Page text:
Automate Scalping

Discussion in 'Automated Trading' started by Norm, Nov 30, 2005.

  1. Norm



    Does anyone have any positive experience with automated scalping. If so, is bid and ask data an important aspect of the method?

  2. Bear in mind that according to popular ET wisdom, 95% of the answers will come from losers.
  3. I have spent a lot of time trying to develop high frequency systems that make consistant profits and to be honest I have never had any success. I have generally found the larger the time frame the more profitable the system.

    My profitable systems seek to identify the primary direction for the day and capure a large portion of that trend.

    I think that beyond 2 or 3 trades a day per market it's difficult to remain profitable with auto strategies. This is because you need to occasionally capture a really big move to make up for many little loses. If you're trading high frequency, you mazimum win size is too limited. For high frequency to work you need a high win rate which I have never been able to achieve.

    This is just my experience, I'd be glad to hear from anyone that has built a profitable high frequency system.

    A few of my high frequency systems used bid ask info but I don't believe it offers much for the following reason. You can have big volume smashing the bid, but if you have value players accumulating massive long positions, they'll just sit their and absorb all the selling pressure. It means they are getting a better price on their long term position.

    A high frequency system that uses the bid/ask data will have you short in this situation and you'll be on the wrong side of the market.

    So if you're going to utilise bid/ask, then I suggest you use it as a filter to time entry, once your underlying strategy has determined the primary trend as well as likely support and resistance.

    And generally once you identified the primary trend and likely S/R, the bid ask is no longer so important, because it tends to add noise not remove it.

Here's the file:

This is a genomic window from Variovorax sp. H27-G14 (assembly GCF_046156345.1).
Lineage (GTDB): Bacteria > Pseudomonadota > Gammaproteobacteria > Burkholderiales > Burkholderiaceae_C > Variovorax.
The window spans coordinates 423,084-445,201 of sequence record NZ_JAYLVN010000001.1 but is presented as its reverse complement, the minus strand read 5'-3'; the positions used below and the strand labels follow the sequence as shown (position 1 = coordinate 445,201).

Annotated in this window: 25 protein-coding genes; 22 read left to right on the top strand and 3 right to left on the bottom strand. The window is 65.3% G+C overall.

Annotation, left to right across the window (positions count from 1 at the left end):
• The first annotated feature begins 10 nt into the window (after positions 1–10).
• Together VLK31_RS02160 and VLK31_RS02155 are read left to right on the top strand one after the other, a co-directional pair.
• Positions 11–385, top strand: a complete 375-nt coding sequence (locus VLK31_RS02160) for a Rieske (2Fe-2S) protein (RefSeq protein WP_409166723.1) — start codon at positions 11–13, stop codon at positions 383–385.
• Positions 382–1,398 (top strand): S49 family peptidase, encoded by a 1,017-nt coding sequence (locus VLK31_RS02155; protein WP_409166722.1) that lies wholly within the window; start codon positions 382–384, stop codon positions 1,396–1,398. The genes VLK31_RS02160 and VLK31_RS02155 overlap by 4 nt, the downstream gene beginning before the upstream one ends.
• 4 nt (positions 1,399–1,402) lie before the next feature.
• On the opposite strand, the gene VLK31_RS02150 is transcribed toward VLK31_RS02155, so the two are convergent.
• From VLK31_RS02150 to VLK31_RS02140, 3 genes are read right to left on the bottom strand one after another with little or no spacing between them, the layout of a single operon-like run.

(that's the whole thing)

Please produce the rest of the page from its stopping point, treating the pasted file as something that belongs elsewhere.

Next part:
4. Interesting Bear, what do you consider high frequency? I think it is possible to achieve profitability with a high frequency system, but you are absolutely right, a high win rate is a must. For me a system that trades 100's of times a day and captures 2, 3 or 5 cents with a hard 5 cent stop can work. Obviously you need to have a good win ratio, especially when you factor in commissions, but it is doable. I am currently involved in developing such a system and would appreciate your feed back.

  5. I consider high frequency to be more than six trades a day.

  6. Interesting, I run a couple of automated trading systems that generates at least a few hundred trades daily (more than a thousand if all the systems together). But my algorithm is "pseudo market making", which requires a lot of trades (by definition). Actually my win % (if there is such a thing) is quite low, a lot of "push" trades, naturally commission and other fees (exchange, regulatory) accounts for quite large portion of my gross profit.

    And my system is not even the busiest trading I have ever seen. I have seen automated systems that accounts for as much as 8-10% of the daily volume for a given product, now that's very serious black-box trading.

    Naturally, none of the system will be that profitable in the retail range, the systems are all run as professional or institutional ATS.
  7. Interesting, I run a couple of automated trading systems that generates at least a few hundred trades daily (more than a thousand if all the systems together).

    Ya that is more along the lines of my idea of High Frequency Rufus. Sorry Bear, but 6 trades a day in my world is like being asleep. Anyways, as you say Rufus, 'push trades' or scratch or flats as I call them are quite common. In fact in our our system we use trailing stops that with often produce this result if a stock is highly volitile. Commissions are not a serious issue for me as we have the proper deal structure in place to facilitate a high number of trades and many breakeven trades.
    The system I am referring to is not exactly a market making type of box application but it does attempt to capture spreads and pick up liquidity credits whenever possible. This also helps to offset the trading costs. The true key obviously is to protect against large losses at all costs.
    Out of curiosity what would you say is the average win ratio of your system, 60% or better?
  8. He asked me for my definition of high frequency, not an agreed definition.

    It's fair to say that any strategy that attempts to make money without reference to an underlying directional trend is likely to be high frequency, simply because the more trades (volume) you push into the market, the more money you make. This to me IS market making - which is the highest trading frequency of all. For the retail trader though, this is not worth worrying about. You need cubic metres of money to make this stategy work.

  9. Much lower than 60%, 50% or more of the trades are push trades. Obviously commission and fees come to play here.
  10. Havin spent some time with market making firms, you will be surprised how small capitalized some of the MMs are. I have seen small locals with < 1M, which is reachable for some retail customers.
    #10     Dec 2, 2005